Copyright by Duane Shinn June 12, 2011. Do not use without permission.

Remember to check out all the piano courses at Play Piano Catalog!

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What in the world are “12 Tone Rows”?

Saturday, June 11th, 2011
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Head towards the internet and do a search for Arnold Shoenberg. Listen to some of his music and other composers who use the twelve tone composition technique and you will instantly have opinions. If you’re like many, your opinion will be extreme like or extreme hate.

12 tone composition, also loosely referred to as serialism was invented by Arnold Shoenberg in 1921. In traditional music some tones become more heavily used than others. Remember our discussion of key signature? If a piece of music is in the key of C Major, the note, “C” will be used in that piece much more than any other note with “G” probably being the 2nd most used. Notes like “D” and “A” will feel left out unless the music changes keys to D Major. Notes like F# may never be heard while the music is in the key of C Major.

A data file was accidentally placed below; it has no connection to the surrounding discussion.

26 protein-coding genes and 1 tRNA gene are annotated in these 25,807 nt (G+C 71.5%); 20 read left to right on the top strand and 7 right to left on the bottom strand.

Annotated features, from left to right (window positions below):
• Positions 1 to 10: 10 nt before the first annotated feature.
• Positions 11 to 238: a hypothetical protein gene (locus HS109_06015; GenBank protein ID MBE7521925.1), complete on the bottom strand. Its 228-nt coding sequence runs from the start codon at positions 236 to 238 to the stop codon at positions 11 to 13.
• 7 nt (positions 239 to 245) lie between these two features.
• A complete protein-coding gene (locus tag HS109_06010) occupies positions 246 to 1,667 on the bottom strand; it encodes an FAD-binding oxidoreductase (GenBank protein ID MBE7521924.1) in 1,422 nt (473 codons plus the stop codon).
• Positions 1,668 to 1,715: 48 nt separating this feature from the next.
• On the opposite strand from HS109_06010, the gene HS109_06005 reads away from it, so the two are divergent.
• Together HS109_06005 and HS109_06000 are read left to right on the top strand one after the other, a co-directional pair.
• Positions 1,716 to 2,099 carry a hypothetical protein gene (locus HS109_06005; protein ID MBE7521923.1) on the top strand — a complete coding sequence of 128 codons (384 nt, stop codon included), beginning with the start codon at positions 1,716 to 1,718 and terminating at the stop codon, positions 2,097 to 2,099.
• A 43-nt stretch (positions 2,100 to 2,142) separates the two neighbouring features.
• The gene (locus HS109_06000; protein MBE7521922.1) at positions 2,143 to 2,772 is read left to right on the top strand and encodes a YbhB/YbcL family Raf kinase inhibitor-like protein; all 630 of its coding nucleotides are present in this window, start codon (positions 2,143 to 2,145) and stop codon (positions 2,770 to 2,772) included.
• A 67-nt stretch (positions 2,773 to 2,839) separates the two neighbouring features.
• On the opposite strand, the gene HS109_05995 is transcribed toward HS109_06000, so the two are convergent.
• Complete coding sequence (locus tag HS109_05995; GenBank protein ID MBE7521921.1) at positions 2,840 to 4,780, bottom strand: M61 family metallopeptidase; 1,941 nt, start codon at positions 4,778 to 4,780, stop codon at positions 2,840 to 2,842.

Shoenberg knew that this unequal emphasis of certain notes is what gives traditional music its “traditional” sound. He wanted to invent a type of music that sounded entirely different than traditional music so he came up with the Twelve Tone Row. The basic principle is simple: You can’t repeat a note until you use the other 11 chromatic notes. Sounds simple, doesn’t it? First you use C, then C#, then D, etc. until you’ve used all of them. Then start again! This simple technique is actually very complicated.

First, we have to construct a row. To make our row, we have to use all 12 chromatic notes only once but we can use them in any order we would like. How many rows do you have to choose from? 9,985,920! That’s a lot of rows but it’s even more complicated than that!